A young soldier, a captive princess, witches, wolves and Death walk hand in hand in Costa Award winner Sally Gardner's exquisitely written new novel inspired by the Hans Christian Anderson fairy tale, The Tinderbox.
Otto Hundebiss is tired of war, but when he defies Death he walks a dangerous path. A half beast half man gives him shoes and dice which will lead him deep into a web of dark magic and mystery. He meets the beautiful Safire - pure of heart and spirit, the scheming Mistress Jabber and the terrifying Lady of the Nail. He learns the powers of the tinderbox and the wolves whose master he becomes. But will all the riches in the world bring him the thing he most desires?
Fairy tales are often the cruellest stories of all; in this exquisite novel Sally Gardner writes about great love and great loss.
Read by Robert Madge.
©2013 Sally Gardner (P)2013 Orion Publishing Group
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"Wow, start to finish in one night. Excellent!"
Magical, terrifying and Satiable!
I felt there was three parts to this book, all of which I favoured. The middle where he reaches the castle was my favourite. I was there with him, I could feel, smell and hear everything like it was right here with me.
No one could have done a better job, he fitted the soldier perfectly.
It made me grip with fear and such sadness for what had happened to his sister and the girl in the red cloak. That was very personal for me.
I listened from start to finish in one night, I was so hungry for more. I didn't want it to end. I don't think Sally could've re written this better, I love this type of story. I love the original and hans Christian Anderson is one of my favourites, I'm sure he would have loved to have heard such darkness and macabre in his story.
"Gothic and gruesome"
Yes. I was entertained and taken on a gothic adventure.
I wasn't familiar with the fairystory and am inspired to read the original.
My car journeys sped by.
It is worth looking at the novel too as the stories illustrate the narrative. There isn't a great deal of description in the written word so you need the illustrations to flesh out the story.
Mild sexual scenes and violence. I would recommend 13+.
"Sad and beautiful fairy story"
I think I will. I like the dreamy melancholic nature of it. A book for long winter evenings.
It has a bit of Gaiman feel at times.
The main character really. I believed in him as a boy soldier who has seen horrors.
It's generally quite sad but not in an unpleasant way.
Sometimes it was unclear if it was a dream or reality. Needed clearer explanation.
He was a little monotone.
NO!!! For the love of God NO!!!!
"Not a Fairy Tale for Younger Ears!"
Magical, mysterious and gothic.
The appearance of the Lady of the Nail. Chilling!
His gentle voice not only suited the character of traumatised young soldier, Otto Hundebiss, but also suited the style of writing. If it weren't so darned creepy, you could easily be lulled to sleep with his bedtime story reading!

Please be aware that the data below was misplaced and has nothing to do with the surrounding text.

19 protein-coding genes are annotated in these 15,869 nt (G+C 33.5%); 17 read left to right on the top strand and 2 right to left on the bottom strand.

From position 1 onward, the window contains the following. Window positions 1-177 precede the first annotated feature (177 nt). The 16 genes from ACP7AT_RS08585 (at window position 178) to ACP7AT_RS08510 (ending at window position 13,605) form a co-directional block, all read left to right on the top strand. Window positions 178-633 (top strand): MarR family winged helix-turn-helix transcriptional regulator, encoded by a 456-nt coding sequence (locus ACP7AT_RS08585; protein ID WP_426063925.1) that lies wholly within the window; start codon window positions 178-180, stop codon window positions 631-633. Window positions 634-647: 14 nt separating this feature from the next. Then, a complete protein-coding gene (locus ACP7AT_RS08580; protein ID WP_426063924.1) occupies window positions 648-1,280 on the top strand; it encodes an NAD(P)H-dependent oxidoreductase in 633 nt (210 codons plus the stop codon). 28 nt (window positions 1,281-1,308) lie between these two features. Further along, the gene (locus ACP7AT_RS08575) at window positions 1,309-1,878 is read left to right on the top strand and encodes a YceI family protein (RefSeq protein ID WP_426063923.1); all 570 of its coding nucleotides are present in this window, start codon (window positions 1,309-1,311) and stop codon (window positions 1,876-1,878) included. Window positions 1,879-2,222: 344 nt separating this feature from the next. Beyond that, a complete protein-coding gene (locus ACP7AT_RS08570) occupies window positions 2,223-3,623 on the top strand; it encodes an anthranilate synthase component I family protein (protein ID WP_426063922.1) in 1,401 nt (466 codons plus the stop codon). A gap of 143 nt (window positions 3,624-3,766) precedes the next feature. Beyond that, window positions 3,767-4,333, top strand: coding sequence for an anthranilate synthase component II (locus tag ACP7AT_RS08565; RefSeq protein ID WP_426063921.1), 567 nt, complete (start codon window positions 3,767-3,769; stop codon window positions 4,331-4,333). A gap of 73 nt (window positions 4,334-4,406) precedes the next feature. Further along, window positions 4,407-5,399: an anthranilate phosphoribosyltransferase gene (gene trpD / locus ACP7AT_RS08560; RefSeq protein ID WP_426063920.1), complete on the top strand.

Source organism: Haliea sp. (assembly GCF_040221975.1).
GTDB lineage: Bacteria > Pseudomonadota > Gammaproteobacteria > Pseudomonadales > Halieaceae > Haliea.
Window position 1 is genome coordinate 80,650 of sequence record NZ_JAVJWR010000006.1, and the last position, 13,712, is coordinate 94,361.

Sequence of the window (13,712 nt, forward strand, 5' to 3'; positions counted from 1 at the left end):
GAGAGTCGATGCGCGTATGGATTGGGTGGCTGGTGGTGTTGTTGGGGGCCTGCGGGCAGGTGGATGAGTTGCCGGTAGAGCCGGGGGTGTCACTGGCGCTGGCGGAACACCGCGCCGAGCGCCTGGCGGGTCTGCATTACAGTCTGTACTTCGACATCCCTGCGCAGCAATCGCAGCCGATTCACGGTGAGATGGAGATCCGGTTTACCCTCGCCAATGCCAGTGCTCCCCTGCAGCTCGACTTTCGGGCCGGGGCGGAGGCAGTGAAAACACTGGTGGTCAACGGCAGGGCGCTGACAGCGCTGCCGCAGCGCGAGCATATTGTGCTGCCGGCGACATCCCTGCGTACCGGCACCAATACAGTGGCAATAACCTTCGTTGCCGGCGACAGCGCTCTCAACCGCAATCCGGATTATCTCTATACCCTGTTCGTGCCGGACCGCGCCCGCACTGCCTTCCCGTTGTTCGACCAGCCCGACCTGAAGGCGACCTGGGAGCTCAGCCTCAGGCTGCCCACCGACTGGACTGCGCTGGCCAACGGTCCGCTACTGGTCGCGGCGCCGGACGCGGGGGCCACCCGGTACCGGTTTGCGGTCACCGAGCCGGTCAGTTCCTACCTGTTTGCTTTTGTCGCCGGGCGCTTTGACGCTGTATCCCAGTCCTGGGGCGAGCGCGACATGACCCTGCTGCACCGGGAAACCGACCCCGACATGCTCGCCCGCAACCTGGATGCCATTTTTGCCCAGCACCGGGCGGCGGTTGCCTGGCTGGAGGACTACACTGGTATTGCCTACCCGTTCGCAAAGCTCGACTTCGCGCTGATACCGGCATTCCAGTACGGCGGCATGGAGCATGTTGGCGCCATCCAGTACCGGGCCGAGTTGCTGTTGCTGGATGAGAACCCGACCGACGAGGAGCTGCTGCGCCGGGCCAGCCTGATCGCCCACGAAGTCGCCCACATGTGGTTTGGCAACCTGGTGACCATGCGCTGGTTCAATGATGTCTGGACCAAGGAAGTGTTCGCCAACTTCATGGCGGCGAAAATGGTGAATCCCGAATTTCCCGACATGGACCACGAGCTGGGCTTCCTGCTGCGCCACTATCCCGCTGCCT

Not really. It suited being listened to in the evenings... probably best tucked up on a stormy night!
For a more in-depth review, check my blog at: http://literary-loves.blogspot.co.uk/2014/06/tinder-by-sally-gardner.html
"Not quite magical enough"
I'm not quite sure why, but Tinder didn't enthrall me in the way I hoped it would. I enjoy fairytales by modern authors such as Neil Gaiman but felt this one lacked a truly magical spark. There are a number of unexpected flashbacks which made the story a bit tricky to follow on audio as if I missed a few seconds, I wasn't always able to pick the story up again easily.
Based on The Tinderbox tale by Hans Christian Andersen, Sally Gardner has cleverly worked the trauma of child soldiers and civil war into her story and set in in the period of the 30 Years War about which I know precious little but am now intrigued to research. She tells us a little about her influence and inspiration after the tale which was interesting to hear.
Robert Madge does a good job of the narration and his voice fits how I imagine Otto would sound. The story trips along at a good pace with frequent fantastical imagery, but some descriptions are overly repeated which I found annoying. For example, the 'pointless quill' of a lawyer is a great visual phrase, but I didn't need it hammered home so many times in quick succession.
As is typical of fairytales, the characters are not particularly well developed, there are goodies and baddies a plenty and they tend to stick to type. I did like the Lady of the Nail and the hotel keeper is fun.
Reading other reviews, I have discovered the printed book is illustrated by David Roberts which adds greatly to the atmosphere of the tale. Perhaps for Tinder, this would have been the better option, however I don't think I will be buying a second version to find out.
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